My Two Cents (Minus Inflation)

Someone posted earlier on Facebook about how they couldn’t understand why some people on Goodreads could live with themselves after leaving nasty, spiteful reviews. The replies, of course, told the author to stay away from Goodreads. Good advice, but sometimes, especially when you’re new to the game, it’s hard to not give in to the impulse to see what people are saying about your baby.

The answer to the question “Why do they do it?” is complicated. Mainly, it’s because they can. Maybe a snarky review makes them feel clever. Or maybe they really hated the book and want to vent about it. That’s fine, but they often get personal, or they say incorrect things about the book. “I didn’t know it was set in the 1920s!” Well, it says so in the blurb. And the cover models are dressed in 1920s garb. Why didn’t you get the clue? So the author reads the tirade and wants to correct their statements. Yeah, don’t. Just don’t.

Here’s my advice, for what it’s worth. Don’t go to Goodreads. If you use it, like I do, to list and review the books you read, try not to give into the impulse to read comments on your books. If you do, just read the 4 or 5 stars ones. Skip over everything else. Some people say that you could learn something from negative reviews, but generally that’s not the case. You just get depressed, and there’s nothing you can do about it. The book is out, and it’s too late to change things. And we all know that you can have 20 or 30 great reviews to one bad one, and the only thing you can think about is that one bad one. So don’t read them. What’s the point?

Because, let’s face it. Most writers have fragile egos. We can sail high when someone says they love our book, but we also hit rock bottom when someone starts their review “Okay, I admit it. I read this piece of shit.” (An actual opening to one I got!) Or the person who goes through your entire series, giving the books 1 or 2 stars because they had to skim because they didn’t like the characters. I had that one, too. And, yes, I had to wonder why they bothered to keep reading (or skimming) the series if they didn’t like them. Boggles the mind. My only conclusion is so that they could give their 1 star reviews. How lovely of them!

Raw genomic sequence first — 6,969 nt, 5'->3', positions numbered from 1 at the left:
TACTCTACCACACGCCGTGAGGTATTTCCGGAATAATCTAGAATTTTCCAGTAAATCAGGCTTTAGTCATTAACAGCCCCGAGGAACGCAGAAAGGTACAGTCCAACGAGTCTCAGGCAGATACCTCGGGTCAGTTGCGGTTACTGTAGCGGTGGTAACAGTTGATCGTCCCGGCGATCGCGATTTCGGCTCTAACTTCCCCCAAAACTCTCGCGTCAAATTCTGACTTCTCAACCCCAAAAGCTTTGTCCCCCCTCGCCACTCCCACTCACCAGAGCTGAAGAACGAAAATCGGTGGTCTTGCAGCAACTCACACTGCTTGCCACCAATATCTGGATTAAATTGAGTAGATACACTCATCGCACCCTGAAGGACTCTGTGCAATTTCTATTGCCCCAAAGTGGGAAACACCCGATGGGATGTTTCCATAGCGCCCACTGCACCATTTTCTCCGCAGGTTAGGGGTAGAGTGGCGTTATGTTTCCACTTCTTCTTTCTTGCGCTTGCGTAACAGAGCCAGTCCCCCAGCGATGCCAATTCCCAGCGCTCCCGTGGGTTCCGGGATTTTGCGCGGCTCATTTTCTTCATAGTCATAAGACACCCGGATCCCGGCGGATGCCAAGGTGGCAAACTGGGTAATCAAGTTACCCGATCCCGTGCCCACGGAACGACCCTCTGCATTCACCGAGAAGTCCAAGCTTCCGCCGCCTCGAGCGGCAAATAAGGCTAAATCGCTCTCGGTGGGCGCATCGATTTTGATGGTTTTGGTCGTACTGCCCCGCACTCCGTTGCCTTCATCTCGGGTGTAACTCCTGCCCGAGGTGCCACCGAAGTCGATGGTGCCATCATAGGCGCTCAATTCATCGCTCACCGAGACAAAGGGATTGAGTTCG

Not every person is going to like a book. I just listened to an audio book that I absolutely hated. I despised the main characters and wanted to smack them. Curious, I glanced at the comments on Goodreads. Mostly, people loved this book. One or two agreed with me, but overall this was a popular book. So go figure. Now, I won’t be leaving a review of this book on Goodreads. I usually don’t, if I think it’s a one or two star book. I wouldn’t do that to another writer. If they’re deceased, of course, it’s fair game. But otherwise…nope, not going there.

So. Reviews. They’re one person’s opinion. I just read through reviews of that book I hated. Some loved the book for the very reasons I hated it. Some thought the main character was funny. I thought he was an annoying twerp. Now, I would never leave a snarky review and possibly hurt someone’s feelings, but some people don’t look at it that way, obviously. But as an author you are under no obligation to read their comments. And I recommend that you don’t.

And, no, I won’t say what the books I read was.

 

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